Disable XFP laser in JUNOS

Unfortunately JUNOS doesn’t provide a built-in command to disable laser on XFP ports.  If you have to shutdown the laser anyway, you can do this in the “pfe shell” with the command test xfp <index> laser off:

adm@MX80> start shell pfe network tfeb0

TFEB platform (1000Mhz MPC 8544 processor, 1024MB memory, 512KB flash)

TAZ-TBB-0(MX80 vty)# test xfp
    <number>              xfp index
    periodic              xfp periodic

TAZ-TBB-0(MX80 vty)# show xfp list
XFP Toolkit summary:
  wakeup count: 1765963, debug: 0
  thread: 0x42131248, itable: 0x4212ff40

Index  Name
-----  ----
    1  xfp-0/0/0
    2  xfp-0/0/1
    3  xfp-0/0/2
    4  xfp-0/0/3

TAZ-TBB-0(MX80 vty)# test xfp 1
    alarm                 test xfp <xfp_num=0> alarm <test_mask>
    data-rate             set xfp data rate
    laser                 set xfp laser
    loopback              xfp loopback
    periodic              xfp periodic
    power                 set XFP power
    presence              check presence of xfp
    read                  xfp read register
    stats-clear           clear xfp stats
    wavelength            set xfp wavelength
    write                 xfp write register

TAZ-TBB-0(MX80 vty)# test xfp 1 laser off

TAZ-TBB-0(MX80 vty)#

There seems to be a lot of interesting commands in “pfe shell”, but i wouldn’t recommend to use all of them on a production router.

AZ-TBB-0(MX80 vty)#
    blob                  Blob toolkit
    bringup               Bringup commands
    clear                 clear support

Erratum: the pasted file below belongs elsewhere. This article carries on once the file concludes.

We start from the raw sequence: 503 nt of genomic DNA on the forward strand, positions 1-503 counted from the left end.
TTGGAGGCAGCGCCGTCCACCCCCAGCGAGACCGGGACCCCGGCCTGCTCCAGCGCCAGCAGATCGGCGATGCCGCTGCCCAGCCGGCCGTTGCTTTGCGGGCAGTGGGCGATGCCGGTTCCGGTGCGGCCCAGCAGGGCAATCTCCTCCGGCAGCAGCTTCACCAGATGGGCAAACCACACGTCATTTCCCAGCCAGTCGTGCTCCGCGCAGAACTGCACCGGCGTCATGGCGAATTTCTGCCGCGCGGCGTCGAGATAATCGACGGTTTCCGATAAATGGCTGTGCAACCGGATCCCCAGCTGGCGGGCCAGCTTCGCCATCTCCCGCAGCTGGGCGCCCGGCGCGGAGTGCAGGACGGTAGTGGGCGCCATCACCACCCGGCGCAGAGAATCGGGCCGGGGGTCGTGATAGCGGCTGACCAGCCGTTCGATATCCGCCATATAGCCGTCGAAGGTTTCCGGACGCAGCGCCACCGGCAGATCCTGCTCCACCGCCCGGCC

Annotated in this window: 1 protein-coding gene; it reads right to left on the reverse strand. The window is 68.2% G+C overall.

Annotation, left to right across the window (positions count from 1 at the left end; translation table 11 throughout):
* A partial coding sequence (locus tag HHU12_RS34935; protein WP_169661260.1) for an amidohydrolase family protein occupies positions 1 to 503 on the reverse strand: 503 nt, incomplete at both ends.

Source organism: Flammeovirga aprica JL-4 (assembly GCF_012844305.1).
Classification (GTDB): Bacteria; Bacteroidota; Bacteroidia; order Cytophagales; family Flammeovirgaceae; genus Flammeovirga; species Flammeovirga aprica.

connect               connect to a remote TNP endpoint
    debug                 enable a debugging option
    diagnostic            diagnostic commands
    gr253                 gr253 commands
    ideeprom              ID eeprom management primitives
    issu                  In Software Service Upgrade application in the PFE
    jsim                  Invoke jsim
    macro                 macro processing
    peek-pci              Read and display a PCI register
    peekbyte              display memory in bytes
    peeklong              display memory in 32bit longs
    peekword              display memory in 16bit words
    ping                  Ping a TNP neighbor
    poke-pci              Write a PCI register
    profile               executable profiling commands
    quit                  quit TTY environment
    reboot                reboot hardware
    scan                  Scan commands
    set                   set commands
    show                  show commands
    sleep                 pause for a few seconds
    test                  system bring-up commands
    tftp                  TFTP to or from a TNP neighbor
    undebug               disable a debugging option